int ln = chocolates.size(), mx = 0;

            for(int i = 0; i < ln; i++)
            {
                for(int j = i; j < ln; j++)
                {
                    if(chocolates[i] == chocolates[j])
                    {
                        int left = i, right = j;
                        int lc = 0, rc = 0, swap = 0;

                        while(left <= right)
                        {
                            while(left <= right && chocolates[left] == chocolates[i])
                            {
                                lc++;
                                left++;
                            }

                            while(left <= right && chocolates[right] == chocolates[i])
                            {
                                rc++;
                                right--;
                            }

                            if(left <= right && chocolates[left] != chocolates[i])
                            {
                                int m = right - left + rc;

                                if(lc < m)
                                {
                                    left++;
                                    swap += lc;
                                }
                                else
                                {
                                    left++;
                                    swap += m;
                                }
                            }

                            if(left <= right && chocolates[left] != chocolates[i])
                            {
                                int m = right - left + lc;

                                if(rc < m)
                                {
                                    right--;
                                    swap += rc;
                                }
                                else
                                {
                                    right--;
                                    swap += m;
                                }
                            }
                        }

                        if(swap <= maxSwaps)
                        {
                            mx = max(mx, lc + rc);
                        }
                    }
                }
            }

            return mx;
        }
};

Mistake!

Unfortunately, this solution fails on case 4. As is my way in these situations, I thought my approach to the problem was wrong; the real approach may be totally different. But, a div II 500 is unlikely to be something too different. With this hope, I decided to stick to the current idea. As case 4 is rather long, fixing it by inspection won’t be wise. Rather, I chose to find faults in my reasoning.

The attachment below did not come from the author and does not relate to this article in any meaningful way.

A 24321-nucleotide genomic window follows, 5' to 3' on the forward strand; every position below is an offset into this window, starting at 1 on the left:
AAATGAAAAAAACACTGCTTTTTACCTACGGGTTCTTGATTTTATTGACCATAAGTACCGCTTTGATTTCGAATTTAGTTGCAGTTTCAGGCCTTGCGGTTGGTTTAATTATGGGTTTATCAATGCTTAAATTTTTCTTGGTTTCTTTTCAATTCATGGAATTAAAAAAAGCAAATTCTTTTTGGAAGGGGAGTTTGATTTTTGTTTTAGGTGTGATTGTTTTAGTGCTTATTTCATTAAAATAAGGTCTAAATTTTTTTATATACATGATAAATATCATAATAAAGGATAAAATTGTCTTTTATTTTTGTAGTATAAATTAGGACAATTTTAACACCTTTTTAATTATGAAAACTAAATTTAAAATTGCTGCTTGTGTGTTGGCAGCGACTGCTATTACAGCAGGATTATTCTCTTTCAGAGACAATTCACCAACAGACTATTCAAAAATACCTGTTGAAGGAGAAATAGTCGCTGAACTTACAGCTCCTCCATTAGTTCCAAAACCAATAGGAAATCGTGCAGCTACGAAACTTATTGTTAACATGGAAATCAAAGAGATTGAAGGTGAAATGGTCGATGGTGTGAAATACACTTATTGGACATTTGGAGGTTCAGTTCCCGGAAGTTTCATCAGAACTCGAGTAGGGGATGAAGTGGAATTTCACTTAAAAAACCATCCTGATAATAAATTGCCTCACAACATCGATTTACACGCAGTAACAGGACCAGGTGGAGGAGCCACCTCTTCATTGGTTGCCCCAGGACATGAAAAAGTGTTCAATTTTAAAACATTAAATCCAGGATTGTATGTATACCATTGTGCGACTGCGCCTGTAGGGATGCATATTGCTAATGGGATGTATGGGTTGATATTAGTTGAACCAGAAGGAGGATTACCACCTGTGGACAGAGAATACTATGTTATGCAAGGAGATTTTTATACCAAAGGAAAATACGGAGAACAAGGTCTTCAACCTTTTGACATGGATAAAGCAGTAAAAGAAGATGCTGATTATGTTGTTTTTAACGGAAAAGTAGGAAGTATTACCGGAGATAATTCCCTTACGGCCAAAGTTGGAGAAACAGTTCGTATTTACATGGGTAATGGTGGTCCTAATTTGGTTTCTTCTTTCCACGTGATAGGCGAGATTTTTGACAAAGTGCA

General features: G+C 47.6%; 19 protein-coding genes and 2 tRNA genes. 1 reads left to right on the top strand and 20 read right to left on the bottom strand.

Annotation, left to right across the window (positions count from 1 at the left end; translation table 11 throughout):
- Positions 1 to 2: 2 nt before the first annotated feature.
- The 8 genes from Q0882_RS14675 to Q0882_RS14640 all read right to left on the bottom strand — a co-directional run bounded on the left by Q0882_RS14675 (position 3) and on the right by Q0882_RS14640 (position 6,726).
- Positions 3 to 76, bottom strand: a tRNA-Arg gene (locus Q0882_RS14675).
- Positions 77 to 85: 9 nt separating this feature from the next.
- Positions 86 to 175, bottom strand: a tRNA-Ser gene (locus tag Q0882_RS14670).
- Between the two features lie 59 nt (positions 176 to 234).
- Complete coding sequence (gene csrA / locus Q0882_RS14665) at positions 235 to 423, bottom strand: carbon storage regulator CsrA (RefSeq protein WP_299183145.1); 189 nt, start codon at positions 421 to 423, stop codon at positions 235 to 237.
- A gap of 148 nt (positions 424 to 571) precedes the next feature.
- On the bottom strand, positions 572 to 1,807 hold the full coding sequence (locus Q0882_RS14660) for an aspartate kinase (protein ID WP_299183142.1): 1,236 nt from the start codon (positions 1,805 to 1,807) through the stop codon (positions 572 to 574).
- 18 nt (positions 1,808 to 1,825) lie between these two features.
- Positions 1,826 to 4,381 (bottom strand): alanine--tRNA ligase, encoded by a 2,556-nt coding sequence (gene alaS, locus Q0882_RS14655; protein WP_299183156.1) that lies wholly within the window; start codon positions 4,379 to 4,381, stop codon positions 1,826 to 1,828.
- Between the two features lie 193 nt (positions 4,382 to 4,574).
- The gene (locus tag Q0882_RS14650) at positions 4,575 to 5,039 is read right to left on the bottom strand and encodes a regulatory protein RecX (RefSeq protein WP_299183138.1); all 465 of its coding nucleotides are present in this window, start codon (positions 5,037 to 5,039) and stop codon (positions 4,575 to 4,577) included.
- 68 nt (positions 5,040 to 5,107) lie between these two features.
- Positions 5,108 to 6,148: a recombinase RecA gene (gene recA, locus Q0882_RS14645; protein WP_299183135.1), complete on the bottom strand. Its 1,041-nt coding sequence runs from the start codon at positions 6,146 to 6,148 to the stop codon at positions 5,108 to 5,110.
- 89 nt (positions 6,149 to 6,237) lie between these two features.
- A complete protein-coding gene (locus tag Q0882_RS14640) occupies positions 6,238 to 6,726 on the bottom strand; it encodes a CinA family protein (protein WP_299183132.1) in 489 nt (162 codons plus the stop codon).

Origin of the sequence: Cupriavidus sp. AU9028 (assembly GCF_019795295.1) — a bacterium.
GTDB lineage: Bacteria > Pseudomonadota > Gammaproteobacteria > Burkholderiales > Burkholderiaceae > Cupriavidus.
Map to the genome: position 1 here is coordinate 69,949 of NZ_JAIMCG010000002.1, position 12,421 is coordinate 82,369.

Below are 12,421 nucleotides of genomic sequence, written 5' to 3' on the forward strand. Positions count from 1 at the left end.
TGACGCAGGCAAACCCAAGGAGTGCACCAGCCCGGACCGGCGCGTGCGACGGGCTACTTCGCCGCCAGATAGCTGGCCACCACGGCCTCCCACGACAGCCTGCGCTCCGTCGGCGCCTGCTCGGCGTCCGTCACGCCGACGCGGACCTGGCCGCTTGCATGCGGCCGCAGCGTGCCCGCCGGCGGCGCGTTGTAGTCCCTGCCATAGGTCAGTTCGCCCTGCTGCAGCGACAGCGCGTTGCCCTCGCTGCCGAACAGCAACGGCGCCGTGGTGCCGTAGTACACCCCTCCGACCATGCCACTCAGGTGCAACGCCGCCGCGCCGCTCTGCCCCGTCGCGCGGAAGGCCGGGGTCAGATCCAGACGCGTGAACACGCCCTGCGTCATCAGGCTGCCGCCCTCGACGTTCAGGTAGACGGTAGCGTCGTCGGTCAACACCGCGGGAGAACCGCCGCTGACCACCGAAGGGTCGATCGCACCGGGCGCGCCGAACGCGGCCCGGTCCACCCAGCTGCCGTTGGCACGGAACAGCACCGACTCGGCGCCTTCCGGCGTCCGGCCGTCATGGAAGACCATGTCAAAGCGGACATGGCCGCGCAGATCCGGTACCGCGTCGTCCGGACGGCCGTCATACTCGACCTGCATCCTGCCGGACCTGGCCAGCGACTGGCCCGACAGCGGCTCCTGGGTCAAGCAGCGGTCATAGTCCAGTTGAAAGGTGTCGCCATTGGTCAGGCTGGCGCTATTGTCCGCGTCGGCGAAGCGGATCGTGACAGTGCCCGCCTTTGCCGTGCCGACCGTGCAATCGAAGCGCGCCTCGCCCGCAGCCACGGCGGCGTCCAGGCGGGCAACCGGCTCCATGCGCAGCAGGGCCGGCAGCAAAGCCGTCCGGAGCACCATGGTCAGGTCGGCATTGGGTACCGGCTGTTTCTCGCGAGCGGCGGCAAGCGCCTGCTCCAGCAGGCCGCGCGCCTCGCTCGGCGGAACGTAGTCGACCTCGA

Correct solution

I found a flaw after careful examination. Actually, my proof of the greedy choice was incomplete—careful readers might have already noticed. As the code shows, in each iteration I am moving left and right together. I didn’t prove explicitly whether this is always optimal. In fact, it is not. At any iteration, if lc > rc and we keep moving right, there’s a chance right − left + rc becomes less than lc. So, it is better not moving left right now. For right situation is symmetric. My solution didn’t address this issue.

I found a simple case illustrating this flaw: AAABCDBA and maxSwaps = 4. The output should be 4 (AAAABCDB), but mine returns 3. What happens in this case is: at the very first step shortest distance out for left B is 3, but if CDB were moved to the right beforehand with 3 swaps(AAABACDB), then this B could be moved to the right with just 1 swap. Consequently, we could get AAAABCDB for 4 swaps.

Changing the highlighted block(lines 31 to 61) in the previous code to the following fixed the error and got the system test passed! I didn’t need to fix case 4 explicitly.

if(left <= right && chocolates[left] != chocolates[i] && lc < rc)
{
    left++;
    swap += lc;
}
else if(left <= right && chocolates[right] != chocolates[i])
{
    right--;
    swap += rc;
}
Advertisements

About f.nasim

A CS undergrad from Bangladesh.
This entry was posted in programming and tagged , , , . Bookmark the permalink.

Leave a Reply

Fill in your details below or click an icon to log in:

WordPress.com Logo

You are commenting using your WordPress.com account. Log Out / Change )

Twitter picture

You are commenting using your Twitter account. Log Out / Change )

Facebook photo

You are commenting using your Facebook account. Log Out / Change )

Google+ photo

You are commenting using your Google+ account. Log Out / Change )

Connecting to %s